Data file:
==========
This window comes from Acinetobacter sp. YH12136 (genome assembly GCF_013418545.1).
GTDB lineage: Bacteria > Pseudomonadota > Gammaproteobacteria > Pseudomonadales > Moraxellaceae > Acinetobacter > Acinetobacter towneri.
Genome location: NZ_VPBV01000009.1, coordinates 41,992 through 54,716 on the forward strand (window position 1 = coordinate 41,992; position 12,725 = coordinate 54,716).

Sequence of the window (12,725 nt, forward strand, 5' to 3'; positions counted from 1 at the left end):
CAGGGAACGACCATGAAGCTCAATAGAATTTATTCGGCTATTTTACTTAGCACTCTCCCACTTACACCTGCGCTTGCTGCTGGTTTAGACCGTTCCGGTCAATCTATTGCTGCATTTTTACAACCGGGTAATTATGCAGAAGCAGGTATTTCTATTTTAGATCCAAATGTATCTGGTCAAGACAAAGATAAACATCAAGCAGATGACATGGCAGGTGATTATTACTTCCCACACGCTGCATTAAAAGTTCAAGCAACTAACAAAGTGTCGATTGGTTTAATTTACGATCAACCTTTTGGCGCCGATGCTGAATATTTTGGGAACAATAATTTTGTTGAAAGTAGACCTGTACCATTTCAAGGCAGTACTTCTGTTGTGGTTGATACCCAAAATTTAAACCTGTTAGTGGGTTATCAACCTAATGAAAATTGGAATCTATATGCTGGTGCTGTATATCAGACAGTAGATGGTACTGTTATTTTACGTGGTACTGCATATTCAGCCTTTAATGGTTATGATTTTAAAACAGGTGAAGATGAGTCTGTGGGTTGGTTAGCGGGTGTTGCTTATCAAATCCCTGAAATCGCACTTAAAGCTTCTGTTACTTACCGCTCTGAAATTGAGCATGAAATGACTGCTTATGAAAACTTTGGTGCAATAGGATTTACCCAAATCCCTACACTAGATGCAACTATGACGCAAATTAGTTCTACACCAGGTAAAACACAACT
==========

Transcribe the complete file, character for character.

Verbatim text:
This window comes from Acinetobacter sp. YH12136 (genome assembly GCF_013418545.1).
GTDB lineage: Bacteria > Pseudomonadota > Gammaproteobacteria > Pseudomonadales > Moraxellaceae > Acinetobacter > Acinetobacter towneri.
Genome location: NZ_VPBV01000009.1, coordinates 41,992 through 54,716 on the forward strand (window position 1 = coordinate 41,992; position 12,725 = coordinate 54,716).

Sequence of the window (12,725 nt, forward strand, 5' to 3'; positions counted from 1 at the left end):
CAGGGAACGACCATGAAGCTCAATAGAATTTATTCGGCTATTTTACTTAGCACTCTCCCACTTACACCTGCGCTTGCTGCTGGTTTAGACCGTTCCGGTCAATCTATTGCTGCATTTTTACAACCGGGTAATTATGCAGAAGCAGGTATTTCTATTTTAGATCCAAATGTATCTGGTCAAGACAAAGATAAACATCAAGCAGATGACATGGCAGGTGATTATTACTTCCCACACGCTGCATTAAAAGTTCAAGCAACTAACAAAGTGTCGATTGGTTTAATTTACGATCAACCTTTTGGCGCCGATGCTGAATATTTTGGGAACAATAATTTTGTTGAAAGTAGACCTGTACCATTTCAAGGCAGTACTTCTGTTGTGGTTGATACCCAAAATTTAAACCTGTTAGTGGGTTATCAACCTAATGAAAATTGGAATCTATATGCTGGTGCTGTATATCAGACAGTAGATGGTACTGTTATTTTACGTGGTACTGCATATTCAGCCTTTAATGGTTATGATTTTAAAACAGGTGAAGATGAGTCTGTGGGTTGGTTAGCGGGTGTTGCTTATCAAATCCCTGAAATCGCACTTAAAGCTTCTGTTACTTACCGCTCTGAAATTGAGCATGAAATGACTGCTTATGAAAACTTTGGTGCAATAGGATTTACCCAAATCCCTACACTAGATGCAACTATGACGCAAATTAGTTCTACACCAGGTAAAACACAACT